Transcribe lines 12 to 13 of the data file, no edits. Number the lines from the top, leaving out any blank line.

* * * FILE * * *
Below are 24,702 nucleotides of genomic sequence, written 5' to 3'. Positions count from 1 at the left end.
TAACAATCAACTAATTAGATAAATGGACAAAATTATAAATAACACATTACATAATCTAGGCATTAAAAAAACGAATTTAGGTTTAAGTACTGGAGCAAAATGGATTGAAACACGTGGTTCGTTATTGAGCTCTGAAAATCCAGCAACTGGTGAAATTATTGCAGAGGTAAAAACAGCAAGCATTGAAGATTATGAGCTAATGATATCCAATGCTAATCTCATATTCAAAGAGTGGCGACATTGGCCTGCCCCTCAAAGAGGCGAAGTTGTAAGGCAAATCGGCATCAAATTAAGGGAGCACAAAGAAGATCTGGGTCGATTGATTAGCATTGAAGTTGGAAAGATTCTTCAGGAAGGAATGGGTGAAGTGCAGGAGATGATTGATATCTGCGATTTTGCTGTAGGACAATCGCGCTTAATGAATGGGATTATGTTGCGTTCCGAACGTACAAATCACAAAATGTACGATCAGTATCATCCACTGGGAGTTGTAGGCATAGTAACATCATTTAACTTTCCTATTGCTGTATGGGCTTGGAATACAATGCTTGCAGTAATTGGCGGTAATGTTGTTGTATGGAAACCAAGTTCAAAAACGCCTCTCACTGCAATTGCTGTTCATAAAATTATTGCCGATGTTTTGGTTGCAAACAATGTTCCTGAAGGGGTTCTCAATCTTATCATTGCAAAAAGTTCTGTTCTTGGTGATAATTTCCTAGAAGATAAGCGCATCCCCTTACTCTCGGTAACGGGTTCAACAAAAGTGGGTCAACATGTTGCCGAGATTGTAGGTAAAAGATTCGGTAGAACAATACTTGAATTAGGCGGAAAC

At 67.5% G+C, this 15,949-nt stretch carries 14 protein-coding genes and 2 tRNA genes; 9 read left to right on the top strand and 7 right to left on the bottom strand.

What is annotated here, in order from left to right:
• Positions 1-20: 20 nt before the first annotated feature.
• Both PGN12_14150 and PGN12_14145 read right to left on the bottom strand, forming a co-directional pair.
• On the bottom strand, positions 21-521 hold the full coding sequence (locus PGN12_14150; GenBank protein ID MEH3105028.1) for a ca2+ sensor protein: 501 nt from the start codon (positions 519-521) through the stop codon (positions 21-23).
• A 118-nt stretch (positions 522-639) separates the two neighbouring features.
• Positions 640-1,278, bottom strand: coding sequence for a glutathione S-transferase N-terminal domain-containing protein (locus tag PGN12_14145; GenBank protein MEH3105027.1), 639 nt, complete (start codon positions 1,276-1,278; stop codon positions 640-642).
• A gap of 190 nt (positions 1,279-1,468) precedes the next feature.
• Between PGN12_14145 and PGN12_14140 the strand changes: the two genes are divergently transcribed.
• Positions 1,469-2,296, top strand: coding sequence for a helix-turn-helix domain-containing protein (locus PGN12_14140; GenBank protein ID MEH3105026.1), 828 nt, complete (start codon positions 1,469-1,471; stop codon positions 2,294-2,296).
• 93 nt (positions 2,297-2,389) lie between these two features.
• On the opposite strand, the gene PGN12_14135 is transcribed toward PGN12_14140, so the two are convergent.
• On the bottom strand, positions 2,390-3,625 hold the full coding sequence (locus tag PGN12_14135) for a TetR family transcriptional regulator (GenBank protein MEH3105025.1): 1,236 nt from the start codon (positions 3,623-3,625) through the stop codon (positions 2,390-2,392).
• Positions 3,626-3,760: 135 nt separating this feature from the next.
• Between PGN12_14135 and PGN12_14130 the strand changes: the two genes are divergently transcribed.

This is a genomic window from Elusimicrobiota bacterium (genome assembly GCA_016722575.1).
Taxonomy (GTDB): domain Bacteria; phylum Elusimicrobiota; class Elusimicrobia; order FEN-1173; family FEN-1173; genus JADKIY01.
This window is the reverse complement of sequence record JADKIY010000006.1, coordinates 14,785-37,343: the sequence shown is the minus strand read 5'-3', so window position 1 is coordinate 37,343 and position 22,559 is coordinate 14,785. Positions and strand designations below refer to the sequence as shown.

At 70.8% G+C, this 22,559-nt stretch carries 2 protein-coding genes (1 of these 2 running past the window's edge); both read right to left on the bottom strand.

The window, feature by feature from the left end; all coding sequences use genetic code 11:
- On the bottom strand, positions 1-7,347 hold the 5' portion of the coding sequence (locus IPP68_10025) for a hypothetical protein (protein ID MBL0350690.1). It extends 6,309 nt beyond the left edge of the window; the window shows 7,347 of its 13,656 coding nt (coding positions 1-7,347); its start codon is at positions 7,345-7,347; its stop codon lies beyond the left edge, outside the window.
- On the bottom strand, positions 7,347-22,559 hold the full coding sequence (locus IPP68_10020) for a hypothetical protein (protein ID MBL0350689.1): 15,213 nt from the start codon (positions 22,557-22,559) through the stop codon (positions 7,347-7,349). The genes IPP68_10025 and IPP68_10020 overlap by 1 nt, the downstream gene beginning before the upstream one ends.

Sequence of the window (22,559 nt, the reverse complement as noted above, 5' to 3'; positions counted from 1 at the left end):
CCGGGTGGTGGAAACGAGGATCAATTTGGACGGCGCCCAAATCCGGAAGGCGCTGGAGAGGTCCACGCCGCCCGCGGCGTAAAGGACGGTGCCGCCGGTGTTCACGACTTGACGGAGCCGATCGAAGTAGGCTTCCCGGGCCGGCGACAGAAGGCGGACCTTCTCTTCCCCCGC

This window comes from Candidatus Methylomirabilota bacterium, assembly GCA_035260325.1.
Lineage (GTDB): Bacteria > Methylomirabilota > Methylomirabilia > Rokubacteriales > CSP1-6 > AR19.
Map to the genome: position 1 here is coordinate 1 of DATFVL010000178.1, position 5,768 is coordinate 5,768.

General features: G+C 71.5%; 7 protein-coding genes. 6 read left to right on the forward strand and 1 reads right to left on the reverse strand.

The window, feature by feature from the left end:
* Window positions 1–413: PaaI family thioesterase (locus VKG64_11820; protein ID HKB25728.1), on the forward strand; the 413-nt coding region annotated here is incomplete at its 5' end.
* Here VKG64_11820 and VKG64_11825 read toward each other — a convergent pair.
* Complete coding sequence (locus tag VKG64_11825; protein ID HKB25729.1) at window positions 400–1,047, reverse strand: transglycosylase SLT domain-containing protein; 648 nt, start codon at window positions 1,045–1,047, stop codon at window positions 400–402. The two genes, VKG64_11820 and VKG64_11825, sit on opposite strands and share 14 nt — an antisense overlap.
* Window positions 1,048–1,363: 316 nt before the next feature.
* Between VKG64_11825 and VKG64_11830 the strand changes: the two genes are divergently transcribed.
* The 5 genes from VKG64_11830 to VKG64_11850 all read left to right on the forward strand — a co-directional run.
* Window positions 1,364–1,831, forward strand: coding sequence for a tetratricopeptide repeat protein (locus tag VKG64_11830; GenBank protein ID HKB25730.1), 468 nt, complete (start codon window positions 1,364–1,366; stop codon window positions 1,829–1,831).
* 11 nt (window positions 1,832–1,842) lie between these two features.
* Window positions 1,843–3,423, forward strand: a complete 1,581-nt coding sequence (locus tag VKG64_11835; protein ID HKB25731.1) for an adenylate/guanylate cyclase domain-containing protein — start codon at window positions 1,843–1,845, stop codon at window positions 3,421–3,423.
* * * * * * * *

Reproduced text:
• Positions 1,469-2,296, top strand: coding sequence for a helix-turn-helix domain-containing protein (locus PGN12_14140; GenBank protein ID MEH3105026.1), 828 nt, complete (start codon positions 1,469-1,471; stop codon positions 2,294-2,296).
• 93 nt (positions 2,297-2,389) lie between these two features.